What?  No, I don’t believe it, either.

Moving on, we all know Hollywood is a sordid, dirty little place behind the scenes. They knew it even better than we did, which is the real reason child rapist Roman Polanski has been supported and defended for decades, and it’s the real reason the pornographic filming of the onscreen assault of a teenaged actress by Marlon Brando in Last Tango in Paris were acclaimed as great art.  The actress had made public the fact that she was not told in advance details of the scene and that she felt humiliated and raped by the director- Bertolucci- and Brando.  But nobody paid much attention to that until ten years later when the Bertolucci said the same thing and justified it because ‘he needed to be free’ to pursue his creative dream, and “because he wanted her onscreen humiliation and rage to be real. “I wanted Maria to feel, not to act,” he said.”

Read this  while keeping in mind that these people have spent decades deliberately transforming our culture, normalizing what should have been appalling and disturbing, and we have flocked to their products for more (here’s an excerpt):

“Phillips says Les Moonves, then the head of Warner Bros. television just as its shows Friends and ER were becoming blockbusters, grabbed her and forced her to perform oral sex when she met with him to seek an appointment with a casting director. She fled the office. Then she had to decide whether to say something, which would brand her a “troublemaker.” If so, nothing good would happen. She’d be ushered out to pursue the career opportunities at Denny’s, and another young honey would take her place.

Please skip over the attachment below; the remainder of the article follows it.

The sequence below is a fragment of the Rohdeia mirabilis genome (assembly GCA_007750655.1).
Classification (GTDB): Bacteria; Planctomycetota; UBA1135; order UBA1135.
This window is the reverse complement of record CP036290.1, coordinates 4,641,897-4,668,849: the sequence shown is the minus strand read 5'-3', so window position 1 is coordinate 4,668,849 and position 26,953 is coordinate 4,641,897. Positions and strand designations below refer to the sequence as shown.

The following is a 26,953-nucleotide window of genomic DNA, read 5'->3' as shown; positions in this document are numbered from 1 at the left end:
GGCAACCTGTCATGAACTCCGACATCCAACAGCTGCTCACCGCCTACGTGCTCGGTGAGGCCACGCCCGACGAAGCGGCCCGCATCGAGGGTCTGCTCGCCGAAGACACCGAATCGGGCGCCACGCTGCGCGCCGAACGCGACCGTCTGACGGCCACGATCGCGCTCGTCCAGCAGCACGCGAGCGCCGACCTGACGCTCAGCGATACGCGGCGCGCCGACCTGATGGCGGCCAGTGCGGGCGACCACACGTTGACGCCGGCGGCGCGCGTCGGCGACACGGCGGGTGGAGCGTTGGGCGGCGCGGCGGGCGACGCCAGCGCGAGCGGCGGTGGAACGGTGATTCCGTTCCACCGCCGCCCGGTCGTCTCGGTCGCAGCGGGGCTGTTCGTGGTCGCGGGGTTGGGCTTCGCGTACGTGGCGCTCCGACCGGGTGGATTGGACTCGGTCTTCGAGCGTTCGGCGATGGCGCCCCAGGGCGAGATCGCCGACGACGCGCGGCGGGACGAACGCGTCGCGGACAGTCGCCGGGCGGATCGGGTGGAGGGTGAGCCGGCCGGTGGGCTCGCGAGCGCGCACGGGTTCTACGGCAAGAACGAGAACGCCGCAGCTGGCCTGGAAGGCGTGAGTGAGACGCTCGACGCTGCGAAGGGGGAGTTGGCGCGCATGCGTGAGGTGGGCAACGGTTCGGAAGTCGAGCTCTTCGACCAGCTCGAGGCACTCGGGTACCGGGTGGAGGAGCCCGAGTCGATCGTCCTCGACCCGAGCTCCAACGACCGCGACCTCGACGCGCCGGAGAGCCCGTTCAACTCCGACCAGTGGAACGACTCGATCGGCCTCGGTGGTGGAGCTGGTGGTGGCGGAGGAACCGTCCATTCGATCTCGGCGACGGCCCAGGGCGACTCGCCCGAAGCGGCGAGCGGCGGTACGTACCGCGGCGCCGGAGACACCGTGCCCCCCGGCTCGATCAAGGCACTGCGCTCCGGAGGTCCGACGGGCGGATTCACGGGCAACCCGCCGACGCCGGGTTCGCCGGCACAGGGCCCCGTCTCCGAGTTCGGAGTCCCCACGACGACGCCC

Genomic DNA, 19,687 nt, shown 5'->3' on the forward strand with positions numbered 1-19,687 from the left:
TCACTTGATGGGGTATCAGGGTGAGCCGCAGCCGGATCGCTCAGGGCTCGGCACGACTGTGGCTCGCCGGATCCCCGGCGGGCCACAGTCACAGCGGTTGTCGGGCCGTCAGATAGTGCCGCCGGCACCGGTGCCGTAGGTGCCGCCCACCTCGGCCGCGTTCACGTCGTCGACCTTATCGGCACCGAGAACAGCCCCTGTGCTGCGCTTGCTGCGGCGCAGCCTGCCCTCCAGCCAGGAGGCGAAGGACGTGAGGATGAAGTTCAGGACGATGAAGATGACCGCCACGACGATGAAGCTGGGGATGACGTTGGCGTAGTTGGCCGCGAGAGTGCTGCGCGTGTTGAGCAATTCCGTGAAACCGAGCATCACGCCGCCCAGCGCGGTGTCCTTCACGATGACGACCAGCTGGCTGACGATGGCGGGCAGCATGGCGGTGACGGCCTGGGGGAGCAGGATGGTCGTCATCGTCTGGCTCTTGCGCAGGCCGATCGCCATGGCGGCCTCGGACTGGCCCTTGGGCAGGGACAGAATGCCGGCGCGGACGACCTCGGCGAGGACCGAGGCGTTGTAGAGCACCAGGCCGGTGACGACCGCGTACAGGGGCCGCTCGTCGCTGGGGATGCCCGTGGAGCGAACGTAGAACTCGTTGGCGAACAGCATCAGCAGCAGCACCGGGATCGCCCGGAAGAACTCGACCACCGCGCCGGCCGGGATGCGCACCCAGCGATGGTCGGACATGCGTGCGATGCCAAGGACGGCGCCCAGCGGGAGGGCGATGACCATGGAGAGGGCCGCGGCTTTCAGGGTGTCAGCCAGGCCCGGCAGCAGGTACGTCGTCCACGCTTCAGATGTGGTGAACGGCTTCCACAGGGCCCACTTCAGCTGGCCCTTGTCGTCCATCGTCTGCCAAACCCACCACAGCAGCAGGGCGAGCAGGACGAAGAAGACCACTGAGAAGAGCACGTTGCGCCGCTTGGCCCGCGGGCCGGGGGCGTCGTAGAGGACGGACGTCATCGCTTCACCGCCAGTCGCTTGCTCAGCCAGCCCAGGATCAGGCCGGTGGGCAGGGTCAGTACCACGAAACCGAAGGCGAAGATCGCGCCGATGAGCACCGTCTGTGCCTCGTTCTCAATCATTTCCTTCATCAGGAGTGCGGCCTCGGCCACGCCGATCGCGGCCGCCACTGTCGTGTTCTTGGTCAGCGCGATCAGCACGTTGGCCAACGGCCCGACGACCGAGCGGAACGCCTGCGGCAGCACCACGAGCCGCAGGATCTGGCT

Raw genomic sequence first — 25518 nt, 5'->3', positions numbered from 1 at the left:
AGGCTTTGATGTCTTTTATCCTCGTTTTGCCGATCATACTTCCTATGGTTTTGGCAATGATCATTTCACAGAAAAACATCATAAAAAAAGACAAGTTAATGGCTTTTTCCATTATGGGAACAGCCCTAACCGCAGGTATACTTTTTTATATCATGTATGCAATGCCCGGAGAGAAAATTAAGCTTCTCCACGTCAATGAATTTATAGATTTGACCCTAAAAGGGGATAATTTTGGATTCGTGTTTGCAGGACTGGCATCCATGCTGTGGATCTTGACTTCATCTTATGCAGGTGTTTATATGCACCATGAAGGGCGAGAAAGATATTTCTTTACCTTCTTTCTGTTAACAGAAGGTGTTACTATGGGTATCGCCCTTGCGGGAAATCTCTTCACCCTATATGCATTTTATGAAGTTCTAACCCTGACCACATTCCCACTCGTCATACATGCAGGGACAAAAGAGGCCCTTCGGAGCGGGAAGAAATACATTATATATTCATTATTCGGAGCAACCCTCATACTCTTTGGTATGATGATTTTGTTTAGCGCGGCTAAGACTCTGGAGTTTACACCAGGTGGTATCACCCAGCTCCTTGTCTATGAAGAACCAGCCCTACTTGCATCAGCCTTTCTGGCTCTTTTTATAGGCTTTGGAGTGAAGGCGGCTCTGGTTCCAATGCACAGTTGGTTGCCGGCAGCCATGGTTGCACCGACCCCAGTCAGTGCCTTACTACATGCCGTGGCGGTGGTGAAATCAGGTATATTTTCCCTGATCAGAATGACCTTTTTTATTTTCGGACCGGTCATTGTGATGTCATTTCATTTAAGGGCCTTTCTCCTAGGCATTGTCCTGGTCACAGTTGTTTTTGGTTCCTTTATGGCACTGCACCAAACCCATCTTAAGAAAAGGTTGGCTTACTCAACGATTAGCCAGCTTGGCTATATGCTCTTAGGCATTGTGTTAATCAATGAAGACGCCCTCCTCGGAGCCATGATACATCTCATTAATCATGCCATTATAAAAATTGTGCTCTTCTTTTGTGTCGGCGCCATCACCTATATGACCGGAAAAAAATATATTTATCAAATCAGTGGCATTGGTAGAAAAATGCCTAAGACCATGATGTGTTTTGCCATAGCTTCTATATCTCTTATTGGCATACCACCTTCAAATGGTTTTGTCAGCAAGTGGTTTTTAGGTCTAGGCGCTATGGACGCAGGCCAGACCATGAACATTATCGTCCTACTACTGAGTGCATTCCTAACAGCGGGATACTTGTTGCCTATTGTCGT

“Nobody knows anything” was the Hollywood mantra popularized by the late screenwriter William Goldman. Yet in a town that does nothing more assiduously than it does gossip, we’re expected to believe nobody knew anything about what was happening in Les Moonves’s office, and in Harvey Weinstein’s, and in Bryan Singer’s? It beggars belief. They knew. They all knew. The men knew. The women knew. The potted plants certainly knew. Nobody said anything. They didn’t want to jeopardize their next gig. “Nobody says anything” is more like it. It’s show-merta. “Hollywood mafia” isn’t a joke anymore: These acts alleged by so many actresses are crimes. This was a systematic criminal enterprise in which untold numbers of people either abetted felonies or did not report them, with money clawed away from publicly traded corporations repeatedly used to buy silence.

When you see a lot of movies and TV shows, you do a lot of wondering about what happened behind the scenes. Why did that actress get so many parts? Why did this one rise so quickly? Why did that one disappear? Wasn’t that nude scene gratuitous? Put on the magical sunglasses and you see the ugliness.”

Read the rest.

There’s also Open Secrets, a documentary exposing the culture of pedophilia in Hollywood.  Speaking of normalizing:  “This is not a terrible thing unless you think it is. It’s just something that happens to you in your life.”  Michael Harrah, founder and former chair of the SAG-AFTRA Young Performers Committee, speaking of sexual crimes against children in Hollywood.  Read more here.

Woe to us, who have called good evil good and good evil for so long, and normalized it in the pursuit of a fraudulent form of happiness and mere entertainment.